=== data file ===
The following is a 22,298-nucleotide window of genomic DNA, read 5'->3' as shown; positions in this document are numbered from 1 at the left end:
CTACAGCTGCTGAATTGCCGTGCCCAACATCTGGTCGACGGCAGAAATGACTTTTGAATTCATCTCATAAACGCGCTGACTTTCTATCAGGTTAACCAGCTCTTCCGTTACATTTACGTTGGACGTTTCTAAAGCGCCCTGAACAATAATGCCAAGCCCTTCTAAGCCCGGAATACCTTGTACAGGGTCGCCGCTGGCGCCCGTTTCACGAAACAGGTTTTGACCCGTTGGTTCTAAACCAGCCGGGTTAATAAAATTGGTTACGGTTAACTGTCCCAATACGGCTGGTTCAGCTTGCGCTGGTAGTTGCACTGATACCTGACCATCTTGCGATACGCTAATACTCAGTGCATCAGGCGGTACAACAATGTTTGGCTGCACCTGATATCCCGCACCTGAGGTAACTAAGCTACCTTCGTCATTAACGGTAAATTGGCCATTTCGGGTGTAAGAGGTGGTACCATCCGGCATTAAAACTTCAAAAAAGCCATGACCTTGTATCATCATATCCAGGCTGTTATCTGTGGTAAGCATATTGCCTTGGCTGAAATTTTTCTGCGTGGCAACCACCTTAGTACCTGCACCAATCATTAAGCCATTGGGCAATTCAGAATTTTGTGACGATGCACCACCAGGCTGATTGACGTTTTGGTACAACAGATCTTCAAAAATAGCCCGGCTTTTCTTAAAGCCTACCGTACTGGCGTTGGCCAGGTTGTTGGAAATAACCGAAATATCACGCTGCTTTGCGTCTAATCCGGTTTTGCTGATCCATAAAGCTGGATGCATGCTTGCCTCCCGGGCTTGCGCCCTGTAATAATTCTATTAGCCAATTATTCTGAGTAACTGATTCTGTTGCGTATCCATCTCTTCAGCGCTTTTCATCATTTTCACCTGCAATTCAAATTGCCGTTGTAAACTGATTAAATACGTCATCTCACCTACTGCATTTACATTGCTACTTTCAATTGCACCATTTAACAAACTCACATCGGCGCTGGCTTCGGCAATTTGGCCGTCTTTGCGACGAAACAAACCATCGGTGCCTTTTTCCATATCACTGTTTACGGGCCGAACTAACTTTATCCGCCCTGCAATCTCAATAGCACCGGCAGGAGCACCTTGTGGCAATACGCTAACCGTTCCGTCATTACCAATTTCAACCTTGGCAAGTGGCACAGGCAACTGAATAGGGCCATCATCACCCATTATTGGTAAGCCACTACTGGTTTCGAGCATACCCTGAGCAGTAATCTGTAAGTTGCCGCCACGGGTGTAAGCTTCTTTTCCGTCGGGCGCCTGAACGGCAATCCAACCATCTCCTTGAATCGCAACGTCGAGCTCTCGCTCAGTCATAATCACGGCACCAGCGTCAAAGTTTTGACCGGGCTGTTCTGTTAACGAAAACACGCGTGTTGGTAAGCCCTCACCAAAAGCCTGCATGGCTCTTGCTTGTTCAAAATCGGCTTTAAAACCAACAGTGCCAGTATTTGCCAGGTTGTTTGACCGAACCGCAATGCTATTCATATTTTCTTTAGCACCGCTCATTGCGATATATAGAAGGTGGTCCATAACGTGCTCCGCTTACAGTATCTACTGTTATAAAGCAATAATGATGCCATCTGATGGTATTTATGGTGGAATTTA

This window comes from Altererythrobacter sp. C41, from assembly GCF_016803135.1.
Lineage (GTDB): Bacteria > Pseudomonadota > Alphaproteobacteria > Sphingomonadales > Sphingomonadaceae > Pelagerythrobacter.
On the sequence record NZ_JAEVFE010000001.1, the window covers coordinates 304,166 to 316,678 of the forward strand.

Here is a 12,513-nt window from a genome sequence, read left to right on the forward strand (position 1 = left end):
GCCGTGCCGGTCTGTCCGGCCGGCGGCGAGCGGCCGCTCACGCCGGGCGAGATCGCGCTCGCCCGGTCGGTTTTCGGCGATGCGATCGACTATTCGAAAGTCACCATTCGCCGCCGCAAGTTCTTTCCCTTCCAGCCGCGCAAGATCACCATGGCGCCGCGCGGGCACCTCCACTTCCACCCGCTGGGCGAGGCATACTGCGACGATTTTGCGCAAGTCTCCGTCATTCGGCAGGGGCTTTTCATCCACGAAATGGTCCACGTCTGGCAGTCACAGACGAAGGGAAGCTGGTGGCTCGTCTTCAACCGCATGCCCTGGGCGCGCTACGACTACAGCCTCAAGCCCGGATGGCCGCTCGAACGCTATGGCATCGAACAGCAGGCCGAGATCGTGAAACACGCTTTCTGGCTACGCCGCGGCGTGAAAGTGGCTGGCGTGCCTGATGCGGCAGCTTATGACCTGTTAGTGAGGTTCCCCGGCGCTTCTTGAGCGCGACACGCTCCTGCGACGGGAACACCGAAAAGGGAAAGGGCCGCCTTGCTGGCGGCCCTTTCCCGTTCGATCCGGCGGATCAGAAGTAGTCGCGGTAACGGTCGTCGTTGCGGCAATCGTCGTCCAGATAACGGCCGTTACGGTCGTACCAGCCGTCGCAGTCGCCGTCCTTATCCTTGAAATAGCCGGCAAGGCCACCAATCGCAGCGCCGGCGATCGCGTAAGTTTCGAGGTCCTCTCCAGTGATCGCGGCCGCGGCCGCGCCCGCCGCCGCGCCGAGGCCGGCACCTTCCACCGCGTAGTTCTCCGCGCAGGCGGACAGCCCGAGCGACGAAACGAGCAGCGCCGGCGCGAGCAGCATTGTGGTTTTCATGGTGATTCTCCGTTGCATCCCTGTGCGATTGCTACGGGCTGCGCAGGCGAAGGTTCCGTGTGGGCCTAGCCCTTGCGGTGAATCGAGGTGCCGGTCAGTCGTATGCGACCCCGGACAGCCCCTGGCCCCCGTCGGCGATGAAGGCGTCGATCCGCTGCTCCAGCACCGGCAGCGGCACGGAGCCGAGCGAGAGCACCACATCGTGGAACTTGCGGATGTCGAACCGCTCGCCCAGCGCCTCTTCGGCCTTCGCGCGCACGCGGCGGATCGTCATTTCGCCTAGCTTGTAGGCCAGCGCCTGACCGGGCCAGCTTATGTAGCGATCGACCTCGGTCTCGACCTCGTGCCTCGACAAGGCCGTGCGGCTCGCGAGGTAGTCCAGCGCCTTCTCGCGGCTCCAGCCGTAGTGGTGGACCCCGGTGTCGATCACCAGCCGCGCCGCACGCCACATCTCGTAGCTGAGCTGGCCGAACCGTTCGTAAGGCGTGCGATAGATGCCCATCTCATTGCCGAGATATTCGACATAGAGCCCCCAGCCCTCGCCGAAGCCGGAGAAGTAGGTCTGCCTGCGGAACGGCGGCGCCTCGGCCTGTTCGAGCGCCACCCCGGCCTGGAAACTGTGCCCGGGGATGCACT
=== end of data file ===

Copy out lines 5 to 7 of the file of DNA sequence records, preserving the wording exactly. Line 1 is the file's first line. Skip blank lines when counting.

On the sequence record NZ_JAEVFE010000001.1, the window covers coordinates 304,166 to 316,678 of the forward strand.

Here is a 12,513-nt window from a genome sequence, read left to right on the forward strand (position 1 = left end):
GCCGTGCCGGTCTGTCCGGCCGGCGGCGAGCGGCCGCTCACGCCGGGCGAGATCGCGCTCGCCCGGTCGGTTTTCGGCGATGCGATCGACTATTCGAAAGTCACCATTCGCCGCCGCAAGTTCTTTCCCTTCCAGCCGCGCAAGATCACCATGGCGCCGCGCGGGCACCTCCACTTCCACCCGCTGGGCGAGGCATACTGCGACGATTTTGCGCAAGTCTCCGTCATTCGGCAGGGGCTTTTCATCCACGAAATGGTCCACGTCTGGCAGTCACAGACGAAGGGAAGCTGGTGGCTCGTCTTCAACCGCATGCCCTGGGCGCGCTACGACTACAGCCTCAAGCCCGGATGGCCGCTCGAACGCTATGGCATCGAACAGCAGGCCGAGATCGTGAAACACGCTTTCTGGCTACGCCGCGGCGTGAAAGTGGCTGGCGTGCCTGATGCGGCAGCTTATGACCTGTTAGTGAGGTTCCCCGGCGCTTCTTGAGCGCGACACGCTCCTGCGACGGGAACACCGAAAAGGGAAAGGGCCGCCTTGCTGGCGGCCCTTTCCCGTTCGATCCGGCGGATCAGAAGTAGTCGCGGTAACGGTCGTCGTTGCGGCAATCGTCGTCCAGATAACGGCCGTTACGGTCGTACCAGCCGTCGCAGTCGCCGTCCTTATCCTTGAAATAGCCGGCAAGGCCACCAATCGCAGCGCCGGCGATCGCGTAAGTTTCGAGGTCCTCTCCAGTGATCGCGGCCGCGGCCGCGCCCGCCGCCGCGCCGAGGCCGGCACCTTCCACCGCGTAGTTCTCCGCGCAGGCGGACAGCCCGAGCGACGAAACGAGCAGCGCCGGCGCGAGCAGCATTGTGGTTTTCATGGTGATTCTCCGTTGCATCCCTGTGCGATTGCTACGGGCTGCGCAGGCGAAGGTTCCGTGTGGGCCTAGCCCTTGCGGTGAATCGAGGTGCCGGTCAGTCGTATGCGACCCCGGACAGCCCCTGGCCCCCGTCGGCGATGAAGGCGTCGATCCGCTGCTCCAGCACCGGCAGCGGCACGGAGCCGAGCGAGAGCACCACATCGTGGAACTTGCGGATGTCGAACCGCTCGCCCAGCGCCTCTTCGGCCTTCGCGCGCACGCGGCGGATCGTCATTTCGCCTAGCTTGTAGGCCAGCGCCTGACCGGGCCAGCTTATGTAGCGATCGACCTCGGTCTCGACCTCGTGCCTCGACAAGGCCGTGCGGCTCGCGAGGTAGTCCAGCGCCTTCTCGCGGCTCCAGCCGTAGTGGTGGACCCCGGTGTCGATCACCAGCCGCGCCGCACGCCACATCTCGTAGCTGAGCTGGCCGAACCGTTCGTAAGGCGTGCGATAGATGCCCATCTCATTGCCGAGATATTCGACATAGAGCCCCCAGCCCTCGCCGAAGCCGGAGAAGTAGGTCTGCCTGCGGAACGGCGGCGCCTCGGCCTGTTCGAGCGCCACCCCGGCCTGGAAACTGTGCCCGGGGATGCACT